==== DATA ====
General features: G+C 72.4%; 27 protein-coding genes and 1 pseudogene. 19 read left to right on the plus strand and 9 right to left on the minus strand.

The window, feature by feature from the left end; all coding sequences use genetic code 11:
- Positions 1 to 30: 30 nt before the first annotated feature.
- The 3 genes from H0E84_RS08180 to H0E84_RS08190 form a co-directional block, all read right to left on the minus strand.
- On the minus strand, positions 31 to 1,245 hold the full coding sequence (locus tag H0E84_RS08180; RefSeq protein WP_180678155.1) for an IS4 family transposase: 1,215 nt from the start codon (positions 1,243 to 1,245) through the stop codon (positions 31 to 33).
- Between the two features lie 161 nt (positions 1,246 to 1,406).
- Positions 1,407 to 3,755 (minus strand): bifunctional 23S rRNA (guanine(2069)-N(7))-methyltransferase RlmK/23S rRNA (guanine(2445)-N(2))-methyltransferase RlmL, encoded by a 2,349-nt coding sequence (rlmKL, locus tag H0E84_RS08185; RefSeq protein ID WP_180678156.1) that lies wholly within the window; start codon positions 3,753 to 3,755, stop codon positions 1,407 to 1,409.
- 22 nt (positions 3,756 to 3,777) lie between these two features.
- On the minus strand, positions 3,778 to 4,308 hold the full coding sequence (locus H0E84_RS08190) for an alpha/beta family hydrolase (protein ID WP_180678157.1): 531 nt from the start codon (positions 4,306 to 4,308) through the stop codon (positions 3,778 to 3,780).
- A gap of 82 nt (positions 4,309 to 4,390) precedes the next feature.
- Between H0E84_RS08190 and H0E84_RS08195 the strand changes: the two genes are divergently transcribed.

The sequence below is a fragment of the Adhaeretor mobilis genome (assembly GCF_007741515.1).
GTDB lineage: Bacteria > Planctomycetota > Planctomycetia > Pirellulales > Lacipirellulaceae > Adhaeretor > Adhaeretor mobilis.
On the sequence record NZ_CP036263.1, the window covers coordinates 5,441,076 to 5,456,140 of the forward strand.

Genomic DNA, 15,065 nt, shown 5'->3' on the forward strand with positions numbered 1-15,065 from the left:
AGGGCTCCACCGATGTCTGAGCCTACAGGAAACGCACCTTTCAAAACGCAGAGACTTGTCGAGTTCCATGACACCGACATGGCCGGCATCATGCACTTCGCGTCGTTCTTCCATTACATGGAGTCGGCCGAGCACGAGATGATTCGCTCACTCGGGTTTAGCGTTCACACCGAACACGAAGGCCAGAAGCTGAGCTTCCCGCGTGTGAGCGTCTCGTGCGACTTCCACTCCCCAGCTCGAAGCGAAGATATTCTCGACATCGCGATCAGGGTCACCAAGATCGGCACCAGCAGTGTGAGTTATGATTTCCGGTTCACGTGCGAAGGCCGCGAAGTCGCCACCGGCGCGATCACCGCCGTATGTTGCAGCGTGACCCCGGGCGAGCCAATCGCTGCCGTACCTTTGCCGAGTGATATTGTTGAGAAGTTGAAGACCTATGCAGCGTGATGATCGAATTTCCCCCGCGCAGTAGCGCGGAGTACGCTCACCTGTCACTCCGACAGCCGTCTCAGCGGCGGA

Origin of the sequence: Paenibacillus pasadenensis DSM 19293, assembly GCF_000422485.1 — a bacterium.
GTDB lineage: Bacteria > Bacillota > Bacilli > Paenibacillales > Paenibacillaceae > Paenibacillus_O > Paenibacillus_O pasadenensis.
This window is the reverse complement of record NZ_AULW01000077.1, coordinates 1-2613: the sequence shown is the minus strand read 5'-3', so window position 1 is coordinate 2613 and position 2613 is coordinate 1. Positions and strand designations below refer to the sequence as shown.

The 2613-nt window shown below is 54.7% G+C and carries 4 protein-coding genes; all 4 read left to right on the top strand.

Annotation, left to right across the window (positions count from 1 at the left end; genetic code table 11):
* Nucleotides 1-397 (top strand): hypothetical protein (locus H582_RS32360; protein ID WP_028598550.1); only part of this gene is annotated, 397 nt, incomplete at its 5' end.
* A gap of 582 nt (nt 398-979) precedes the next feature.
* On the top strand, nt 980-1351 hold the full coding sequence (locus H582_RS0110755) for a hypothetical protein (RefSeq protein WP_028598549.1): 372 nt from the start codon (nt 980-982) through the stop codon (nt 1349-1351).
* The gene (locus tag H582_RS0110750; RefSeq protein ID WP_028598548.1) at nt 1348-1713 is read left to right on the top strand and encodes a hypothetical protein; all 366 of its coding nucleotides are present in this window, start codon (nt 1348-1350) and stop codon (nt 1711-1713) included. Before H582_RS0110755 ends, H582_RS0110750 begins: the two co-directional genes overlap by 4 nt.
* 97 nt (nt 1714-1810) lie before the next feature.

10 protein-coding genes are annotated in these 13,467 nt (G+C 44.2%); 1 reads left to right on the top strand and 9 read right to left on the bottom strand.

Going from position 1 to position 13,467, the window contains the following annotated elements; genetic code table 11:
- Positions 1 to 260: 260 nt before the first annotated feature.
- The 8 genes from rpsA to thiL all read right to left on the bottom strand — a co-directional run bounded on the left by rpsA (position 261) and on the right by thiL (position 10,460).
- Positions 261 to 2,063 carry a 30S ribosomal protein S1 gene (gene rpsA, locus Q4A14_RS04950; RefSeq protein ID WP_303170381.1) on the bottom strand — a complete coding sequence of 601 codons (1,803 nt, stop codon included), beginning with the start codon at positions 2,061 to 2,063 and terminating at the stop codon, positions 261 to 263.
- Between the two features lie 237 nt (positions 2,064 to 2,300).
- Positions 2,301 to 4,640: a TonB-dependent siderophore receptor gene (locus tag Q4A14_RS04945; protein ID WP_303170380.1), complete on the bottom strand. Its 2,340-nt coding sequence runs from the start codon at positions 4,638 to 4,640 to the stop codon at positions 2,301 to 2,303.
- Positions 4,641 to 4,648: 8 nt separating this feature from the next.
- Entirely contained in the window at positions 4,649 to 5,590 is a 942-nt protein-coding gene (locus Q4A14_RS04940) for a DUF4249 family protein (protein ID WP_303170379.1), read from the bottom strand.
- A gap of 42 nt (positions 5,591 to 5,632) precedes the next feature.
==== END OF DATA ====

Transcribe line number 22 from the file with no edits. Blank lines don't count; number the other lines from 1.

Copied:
* Nucleotides 1-397 (top strand): hypothetical protein (locus H582_RS32360; protein ID WP_028598550.1); only part of this gene is annotated, 397 nt, incomplete at its 5' end.